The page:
Why would the SEC want Texas and Oklahoma?
This answer has to begin and end with money. Adding two big-name college football programs, including one that is a national brand, should allow the SEC to bolster its already nicely-filled coffers. A new television rights deal with ESPN that is expected to pay the conference an extra $300 million annually doesn’t even go into effect until 2024, but the addition of Texas and Oklahoma should make all parties go back to the negotiating table to bump up that number. With the College Football Playoff expected to expand to 12 teams in the coming years, adding Texas and Oklahoma would give the SEC two more quality schools capable of making the playoff.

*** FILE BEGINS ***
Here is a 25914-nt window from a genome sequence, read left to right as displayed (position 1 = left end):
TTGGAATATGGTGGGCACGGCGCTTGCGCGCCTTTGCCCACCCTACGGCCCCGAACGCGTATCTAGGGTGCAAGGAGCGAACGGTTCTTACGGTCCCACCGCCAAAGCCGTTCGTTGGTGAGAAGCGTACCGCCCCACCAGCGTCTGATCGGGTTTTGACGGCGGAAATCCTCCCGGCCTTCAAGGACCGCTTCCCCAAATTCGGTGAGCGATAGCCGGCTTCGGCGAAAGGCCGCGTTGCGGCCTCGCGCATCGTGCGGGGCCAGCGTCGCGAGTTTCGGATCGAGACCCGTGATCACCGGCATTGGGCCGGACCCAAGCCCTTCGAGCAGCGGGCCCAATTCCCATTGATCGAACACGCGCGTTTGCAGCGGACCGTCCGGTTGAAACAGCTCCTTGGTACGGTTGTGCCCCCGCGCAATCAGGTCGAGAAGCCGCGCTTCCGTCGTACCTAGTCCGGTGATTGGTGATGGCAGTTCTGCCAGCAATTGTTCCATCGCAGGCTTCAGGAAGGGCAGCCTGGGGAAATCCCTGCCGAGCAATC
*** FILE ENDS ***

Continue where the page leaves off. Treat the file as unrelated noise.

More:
Here’s maybe the biggest factor: Because if the SEC doesn’t, another conference will. Everyone in the Big 12 seemed to claim Wednesday to have no idea what was going on, but multiple people told AL.com that Texas and Oklahoma had already made up their minds that they wanted out of the Big 12. If Texas and Oklahoma are leaving no matter what, the SEC’s thinking is we’d rather have them to solidify our base than watch them go to the Pac-12 or ACC which could start up another round of realignment as conferences try to move to 16-teams like Larry Scott tried in 2010. It’s about being ahead of the curve rather than reactive when the realignment carousel cranks up again.
Texas and Oklahoma are the two clear gems of the Big 12 so if that conference were to get picked apart or dissolve altogether, those are the two schools you want.
Why wouldn’t this happen?